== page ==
I work much better in chaos. ibid.
I believe in nothing. We are born and we die and that’s it: there’s nothing else. ibid.
I’m optimistic about nothing. ibid.
I feel ever so strongly that an artist must be nourished by his passions and his despairs. These things alter an artist whether for the good or the better or the worse. It must alter him. The feelings of desperation and unhappiness are more useful to an artist than the feeling of contentment, because desperation and unhappiness stretch your whole sensibility. Francis Bacon, cited John Gruen ‘The Artist Observed’ 1991
The creative process is a cocktail of instinct, skill, culture and a highly creative feverishness. It is not like a drug; it is a particular state when everything happens very quickly, a mixture of consciousness and unconsciousness, of fear and pleasure; it’s a little like making love, the physical act of love. Francis Bacon
Painting is a duality and abstract painting is an entirely aesthetic thing. It always remains on one level. It is only really interesting in the beauty of its patterns or its shapes. Francis Bacon
I don’t know how to make it. I rely then on chance and accident making it for me. Francis Bacon
Francis Bacon is one of the essential artists of the twentieth century. The Art of Francis Bacon
Bacon was born in Ireland in 1909. After a visit to Berlin in the late 1920s he worked in London as an interior designer. He lived mostly in London for the rest of his life, combining a Bohemian lifestyle with a rigorous pursuit of his art. ibid.
I think that painting today is pure intuition. And luck. And taking advantage of what happens when you splash the bits down. ibid. Bacon
Painting is a world of its own. It’s self-sufficient. ibid.
Art is a method of opening up areas of feeling rather than merely an illustration of an object. A picture should be a recreation of an event rather than an illustration of an object. But there is no tension in the pictures unless there is a struggle with the object. ibid.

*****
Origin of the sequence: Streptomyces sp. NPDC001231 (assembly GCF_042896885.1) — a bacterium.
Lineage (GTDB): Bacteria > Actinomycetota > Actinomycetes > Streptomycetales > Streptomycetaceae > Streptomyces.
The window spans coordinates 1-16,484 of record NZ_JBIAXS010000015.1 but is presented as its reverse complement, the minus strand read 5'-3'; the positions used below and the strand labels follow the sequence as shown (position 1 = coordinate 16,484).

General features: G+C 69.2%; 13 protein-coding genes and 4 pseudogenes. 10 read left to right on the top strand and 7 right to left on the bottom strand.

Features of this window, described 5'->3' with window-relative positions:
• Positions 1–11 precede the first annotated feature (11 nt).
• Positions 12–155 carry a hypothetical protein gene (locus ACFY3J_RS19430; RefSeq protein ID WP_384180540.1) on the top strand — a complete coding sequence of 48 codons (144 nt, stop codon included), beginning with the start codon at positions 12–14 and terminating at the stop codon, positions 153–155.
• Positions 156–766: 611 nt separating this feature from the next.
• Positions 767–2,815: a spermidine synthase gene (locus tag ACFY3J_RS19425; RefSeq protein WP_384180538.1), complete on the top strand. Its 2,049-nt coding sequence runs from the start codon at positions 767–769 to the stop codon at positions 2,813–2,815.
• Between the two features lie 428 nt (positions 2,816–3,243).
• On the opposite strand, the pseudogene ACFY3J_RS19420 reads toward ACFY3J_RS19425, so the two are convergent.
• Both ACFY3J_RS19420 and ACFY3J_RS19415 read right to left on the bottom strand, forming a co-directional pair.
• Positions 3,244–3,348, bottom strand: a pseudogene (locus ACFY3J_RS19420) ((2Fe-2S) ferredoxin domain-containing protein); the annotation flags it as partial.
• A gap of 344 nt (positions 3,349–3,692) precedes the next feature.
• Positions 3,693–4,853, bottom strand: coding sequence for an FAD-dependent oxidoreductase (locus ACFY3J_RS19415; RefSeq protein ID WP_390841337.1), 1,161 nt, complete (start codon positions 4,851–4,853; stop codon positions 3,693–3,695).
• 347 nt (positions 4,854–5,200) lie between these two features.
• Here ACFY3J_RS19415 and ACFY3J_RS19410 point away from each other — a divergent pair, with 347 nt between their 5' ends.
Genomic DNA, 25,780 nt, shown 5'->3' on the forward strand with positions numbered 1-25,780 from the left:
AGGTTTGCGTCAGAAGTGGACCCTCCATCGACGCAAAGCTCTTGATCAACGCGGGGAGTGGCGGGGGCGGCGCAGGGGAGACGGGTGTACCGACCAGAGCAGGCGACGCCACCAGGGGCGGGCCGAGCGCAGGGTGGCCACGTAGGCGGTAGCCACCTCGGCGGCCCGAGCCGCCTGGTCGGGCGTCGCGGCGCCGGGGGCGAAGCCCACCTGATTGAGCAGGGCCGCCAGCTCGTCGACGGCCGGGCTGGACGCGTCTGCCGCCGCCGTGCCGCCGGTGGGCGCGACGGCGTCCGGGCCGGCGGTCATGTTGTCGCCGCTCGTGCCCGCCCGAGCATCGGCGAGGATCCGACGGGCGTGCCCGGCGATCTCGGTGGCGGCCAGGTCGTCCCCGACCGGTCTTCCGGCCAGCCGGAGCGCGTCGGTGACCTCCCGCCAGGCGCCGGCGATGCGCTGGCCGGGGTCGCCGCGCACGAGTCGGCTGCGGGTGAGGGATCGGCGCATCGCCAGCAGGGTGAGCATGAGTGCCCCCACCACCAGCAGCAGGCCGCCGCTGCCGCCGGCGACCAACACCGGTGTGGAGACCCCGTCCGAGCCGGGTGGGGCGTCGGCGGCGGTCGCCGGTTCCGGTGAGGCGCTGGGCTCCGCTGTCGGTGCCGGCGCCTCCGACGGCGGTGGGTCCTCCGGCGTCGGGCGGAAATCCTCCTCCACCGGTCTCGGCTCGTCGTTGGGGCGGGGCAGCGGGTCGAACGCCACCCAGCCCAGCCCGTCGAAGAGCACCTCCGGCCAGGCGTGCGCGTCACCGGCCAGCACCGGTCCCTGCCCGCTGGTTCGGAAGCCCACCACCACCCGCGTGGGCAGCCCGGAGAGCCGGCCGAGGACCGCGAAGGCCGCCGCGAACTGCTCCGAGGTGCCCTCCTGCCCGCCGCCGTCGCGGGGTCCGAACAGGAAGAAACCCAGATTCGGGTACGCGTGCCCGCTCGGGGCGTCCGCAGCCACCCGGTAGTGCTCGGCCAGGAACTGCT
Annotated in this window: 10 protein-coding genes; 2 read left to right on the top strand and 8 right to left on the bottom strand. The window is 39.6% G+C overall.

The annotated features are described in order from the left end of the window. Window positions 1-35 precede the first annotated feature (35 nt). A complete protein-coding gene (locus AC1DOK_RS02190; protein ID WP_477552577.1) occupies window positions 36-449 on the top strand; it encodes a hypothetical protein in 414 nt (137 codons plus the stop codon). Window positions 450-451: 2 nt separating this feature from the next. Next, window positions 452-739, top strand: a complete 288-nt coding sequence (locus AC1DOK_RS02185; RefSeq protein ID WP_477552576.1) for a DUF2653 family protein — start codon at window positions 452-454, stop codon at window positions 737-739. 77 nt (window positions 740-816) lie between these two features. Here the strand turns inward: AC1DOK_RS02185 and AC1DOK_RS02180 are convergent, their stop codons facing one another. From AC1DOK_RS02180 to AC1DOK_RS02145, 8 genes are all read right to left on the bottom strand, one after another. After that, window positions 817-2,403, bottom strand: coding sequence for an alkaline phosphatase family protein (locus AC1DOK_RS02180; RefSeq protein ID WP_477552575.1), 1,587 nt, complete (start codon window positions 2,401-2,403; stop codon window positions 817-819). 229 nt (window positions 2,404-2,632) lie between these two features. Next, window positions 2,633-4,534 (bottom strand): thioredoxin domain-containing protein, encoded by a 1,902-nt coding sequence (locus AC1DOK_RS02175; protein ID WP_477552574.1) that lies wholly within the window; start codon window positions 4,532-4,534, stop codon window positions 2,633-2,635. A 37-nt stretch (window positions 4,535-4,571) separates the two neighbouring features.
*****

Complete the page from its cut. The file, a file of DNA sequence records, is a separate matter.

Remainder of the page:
I never go through a day without thinking sometime of death. It just comes into everything that you do. Into everything that you see. ibid.
The glass helps to unify the picture. ibid.
I look at animal photographs all the time. ibid.
You have to break technique. Break tradition to do something really new. You always go back into Tradition. But you have to break it. And reinvent it first. ibid.
Real painters do not paint things as they are, after a dry and learning analysis. No, they paint them as they themselves feel them to be. ibid.
I don’t want to tell a story. I’ve no story to tell. ibid.
I work much better in chaos. I couldn’t work in an absolutely tidy studio. ibid.
Nine-tenths of the nation, ninety per cent of the people, ninety-five per cent of the people, are absolute fools. And they’re bigger fools about painting than about anything else. ibid.
To be an artist at all is a form of vanity. ibid.
Living by a total falsehood, as I think they are living with their religious views. I can’t help admiring them. But despairing for them. ibid.
Life is just filled really with suffering and despair. ibid.
I think that art is an obsession with Life. ibid.
How can you not think that Life is totally futile? ibid.
Between Birth and Death it’s always been the same thing: the violence of life. I always think they are images of sensation. After all, what is life but sensation? What we feel. What happens. What happens at the moment. We are born and we die. And that’s it. There’s nothing else. We are born and we die. But in between we give this purposeless existence a meaning by our drives. ibid.
The man who paints those dreadful pictures. Margaret Thatcher
I realised Bacon’s work related immediately to how he felt about life. Lucian Freud